Ng Han Guan/Associated Press
En español | Dogs and cats can cough, wheeze and spike a fever when they're sick. But just because your four-legged friend comes down with these symptoms doesn't mean it has COVID-19, the respiratory illness caused by the new coronavirus that emerged in December in Wuhan, China.
In February, Hong Kong's Agriculture, Fisheries and Conservation Department (AFCD) reported that one dog in the region, showing no symptoms of illness, tested “weak positive” for COVID-19. Even with this case, the AFCD and other health authorities, including the U.S. Centers for Disease Control and Prevention (CDC) and the World Health Organization (WHO), say there's no definitive evidence yet that pets can get sick from the virus that's circulating the globe and infecting humans. And while the virus “seems to have emerged from an animal source,” according to the CDC, there's also no indication that pets can pass SARS-CoV-2, the name of the virus that causes COVID-19, to people.
Diseases that spread from pets to humans
That said, dogs, cats and other animals can spread plenty of viral and bacterial illnesses to their human companions, including rabies, leptospirosis, listeria and salmonella, to name a few. Dogs can also carry superbugs that make people sick.
"And the concern with those particular diseases is that animals can be silent carriers and immunocompromised folks can be susceptible to picking them up,” explains Christine Klippen, an emergency veterinarian at Friendship Hospital for Animals in Washington, D.C.
Her advice? Wash your hands “really well” after you touch an animal or clean up its waste. Keep your pet up to date on vaccines, especially if your dog or cat is boarded often, is active outside or frequents dog parks. And don't forget to stay on top of flea and tick prevention.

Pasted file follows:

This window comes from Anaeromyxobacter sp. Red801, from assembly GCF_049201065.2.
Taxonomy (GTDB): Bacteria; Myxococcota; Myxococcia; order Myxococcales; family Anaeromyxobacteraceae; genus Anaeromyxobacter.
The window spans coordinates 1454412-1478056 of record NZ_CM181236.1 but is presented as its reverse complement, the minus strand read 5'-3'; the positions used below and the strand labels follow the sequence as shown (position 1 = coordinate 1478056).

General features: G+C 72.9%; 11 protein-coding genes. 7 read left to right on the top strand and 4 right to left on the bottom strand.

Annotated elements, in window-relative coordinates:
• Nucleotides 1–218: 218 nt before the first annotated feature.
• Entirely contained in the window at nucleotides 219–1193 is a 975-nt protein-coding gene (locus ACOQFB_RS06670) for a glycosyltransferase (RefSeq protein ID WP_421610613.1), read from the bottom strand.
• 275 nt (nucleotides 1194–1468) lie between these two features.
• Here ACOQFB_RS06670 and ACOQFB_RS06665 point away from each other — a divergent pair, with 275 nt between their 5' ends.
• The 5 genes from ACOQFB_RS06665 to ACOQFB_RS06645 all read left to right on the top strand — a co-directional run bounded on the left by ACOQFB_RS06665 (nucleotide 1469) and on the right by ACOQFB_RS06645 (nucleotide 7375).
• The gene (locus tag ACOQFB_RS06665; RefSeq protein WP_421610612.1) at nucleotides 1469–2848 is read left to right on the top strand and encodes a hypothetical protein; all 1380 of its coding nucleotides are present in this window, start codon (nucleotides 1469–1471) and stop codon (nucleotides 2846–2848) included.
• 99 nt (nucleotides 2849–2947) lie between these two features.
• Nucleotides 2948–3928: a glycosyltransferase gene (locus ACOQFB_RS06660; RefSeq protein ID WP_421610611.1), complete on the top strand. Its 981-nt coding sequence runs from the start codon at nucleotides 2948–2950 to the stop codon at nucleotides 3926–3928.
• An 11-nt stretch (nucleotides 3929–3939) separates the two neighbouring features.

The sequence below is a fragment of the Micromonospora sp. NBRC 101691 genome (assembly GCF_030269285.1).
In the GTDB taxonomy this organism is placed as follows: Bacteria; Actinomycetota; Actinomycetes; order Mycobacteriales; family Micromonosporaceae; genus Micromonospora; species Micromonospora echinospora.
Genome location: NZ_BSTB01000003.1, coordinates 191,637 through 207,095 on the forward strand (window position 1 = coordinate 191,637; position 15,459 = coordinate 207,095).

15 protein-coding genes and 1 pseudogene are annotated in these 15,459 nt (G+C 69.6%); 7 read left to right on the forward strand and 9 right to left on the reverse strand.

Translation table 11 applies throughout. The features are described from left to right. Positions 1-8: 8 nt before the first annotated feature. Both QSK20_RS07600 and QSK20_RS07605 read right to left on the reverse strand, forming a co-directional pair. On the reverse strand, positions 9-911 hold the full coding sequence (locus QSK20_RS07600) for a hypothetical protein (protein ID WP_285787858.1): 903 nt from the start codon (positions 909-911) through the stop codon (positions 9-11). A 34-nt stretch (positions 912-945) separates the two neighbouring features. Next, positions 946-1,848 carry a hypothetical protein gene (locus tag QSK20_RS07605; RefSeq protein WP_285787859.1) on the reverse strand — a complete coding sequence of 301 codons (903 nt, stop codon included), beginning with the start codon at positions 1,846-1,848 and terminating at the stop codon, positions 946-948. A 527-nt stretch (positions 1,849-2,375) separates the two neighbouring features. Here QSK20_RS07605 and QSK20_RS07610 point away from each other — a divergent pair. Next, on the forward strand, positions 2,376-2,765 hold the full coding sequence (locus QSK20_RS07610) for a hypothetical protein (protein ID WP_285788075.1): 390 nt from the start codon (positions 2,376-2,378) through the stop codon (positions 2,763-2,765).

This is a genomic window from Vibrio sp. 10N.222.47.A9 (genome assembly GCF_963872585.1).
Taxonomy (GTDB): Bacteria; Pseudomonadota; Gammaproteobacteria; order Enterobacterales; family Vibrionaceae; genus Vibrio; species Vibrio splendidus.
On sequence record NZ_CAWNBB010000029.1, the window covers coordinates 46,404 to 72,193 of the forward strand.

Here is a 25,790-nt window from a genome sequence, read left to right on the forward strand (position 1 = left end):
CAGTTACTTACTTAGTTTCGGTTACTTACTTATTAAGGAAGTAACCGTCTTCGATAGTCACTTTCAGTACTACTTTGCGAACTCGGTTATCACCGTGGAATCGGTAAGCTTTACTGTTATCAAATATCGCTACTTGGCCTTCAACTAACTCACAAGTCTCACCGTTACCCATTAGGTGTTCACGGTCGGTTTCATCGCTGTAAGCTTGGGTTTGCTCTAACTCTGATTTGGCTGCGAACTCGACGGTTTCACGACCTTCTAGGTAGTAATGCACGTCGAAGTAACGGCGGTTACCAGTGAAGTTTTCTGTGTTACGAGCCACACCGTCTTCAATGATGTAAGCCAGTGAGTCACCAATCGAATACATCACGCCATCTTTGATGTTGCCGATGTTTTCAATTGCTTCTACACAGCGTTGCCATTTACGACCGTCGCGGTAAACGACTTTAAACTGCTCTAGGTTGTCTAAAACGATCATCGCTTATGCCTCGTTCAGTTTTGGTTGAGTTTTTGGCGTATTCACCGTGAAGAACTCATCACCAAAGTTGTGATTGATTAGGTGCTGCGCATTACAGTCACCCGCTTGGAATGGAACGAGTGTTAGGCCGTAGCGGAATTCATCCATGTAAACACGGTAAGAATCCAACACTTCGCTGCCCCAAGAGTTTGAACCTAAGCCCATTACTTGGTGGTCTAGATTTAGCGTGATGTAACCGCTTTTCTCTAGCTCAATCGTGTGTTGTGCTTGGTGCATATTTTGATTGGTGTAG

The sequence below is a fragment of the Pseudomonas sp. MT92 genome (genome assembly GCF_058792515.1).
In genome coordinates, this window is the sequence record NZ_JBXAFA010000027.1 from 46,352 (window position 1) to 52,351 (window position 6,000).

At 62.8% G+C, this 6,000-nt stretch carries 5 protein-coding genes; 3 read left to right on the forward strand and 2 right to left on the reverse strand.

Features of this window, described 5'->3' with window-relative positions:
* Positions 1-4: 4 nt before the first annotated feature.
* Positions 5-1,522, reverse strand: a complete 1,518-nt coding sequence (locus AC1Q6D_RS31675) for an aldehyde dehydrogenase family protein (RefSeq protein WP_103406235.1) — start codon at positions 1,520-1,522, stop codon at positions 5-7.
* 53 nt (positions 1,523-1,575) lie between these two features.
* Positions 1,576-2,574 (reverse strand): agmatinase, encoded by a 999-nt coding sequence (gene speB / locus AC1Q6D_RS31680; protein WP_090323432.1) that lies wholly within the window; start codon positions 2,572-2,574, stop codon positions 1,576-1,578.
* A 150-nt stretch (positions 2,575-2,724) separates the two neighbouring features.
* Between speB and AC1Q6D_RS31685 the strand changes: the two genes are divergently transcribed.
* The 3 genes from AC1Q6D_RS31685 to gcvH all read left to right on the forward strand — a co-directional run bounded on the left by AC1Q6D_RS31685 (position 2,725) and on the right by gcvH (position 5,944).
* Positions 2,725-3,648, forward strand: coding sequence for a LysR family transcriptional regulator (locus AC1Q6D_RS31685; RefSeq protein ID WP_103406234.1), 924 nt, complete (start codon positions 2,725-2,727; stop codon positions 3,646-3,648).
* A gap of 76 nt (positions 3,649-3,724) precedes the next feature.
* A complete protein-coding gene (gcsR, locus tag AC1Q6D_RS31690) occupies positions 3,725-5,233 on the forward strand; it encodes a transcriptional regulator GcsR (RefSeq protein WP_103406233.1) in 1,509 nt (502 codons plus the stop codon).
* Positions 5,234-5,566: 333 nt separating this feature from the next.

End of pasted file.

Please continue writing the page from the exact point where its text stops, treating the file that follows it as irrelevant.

"A lot of the flea and tick diseases that dogs and cats can pick up can also bite you and cause disease in us,” Klippen says.
The CDC also recommends avoiding those loving licks from your pet — especially around the mouth or an open wound.
If you notice any changes in your dog's health — vomiting, diarrhea (especially bloody diarrhea), coughing, nasal discharge, rapid breathing or variations in activity or demeanor — call the vet. These are signs your pet may have picked up a bug, Klippen says.
Prepare pets for a potential quarantine
Finally, as COVID-19 continues its spread in the U.S., include your pet in any preparedness plans you and your family make. When you're at the store stocking up on items for yourself, grab an extra bag of dog food or cat food, Klippen says.
If your pet is on a long-term medication, talk to your vet about getting some extra pills to make sure you won't run out, should you or your community experience a quarantine. The CDC recommends adults who take routine medications do the same.
"It's making sure that you have adequate supplies for your dog and cat as well,” Klippen explains.
And if you or anyone in your household tests positive for COVID-19, quarantine yourself and your pet — just to be safe, experts say.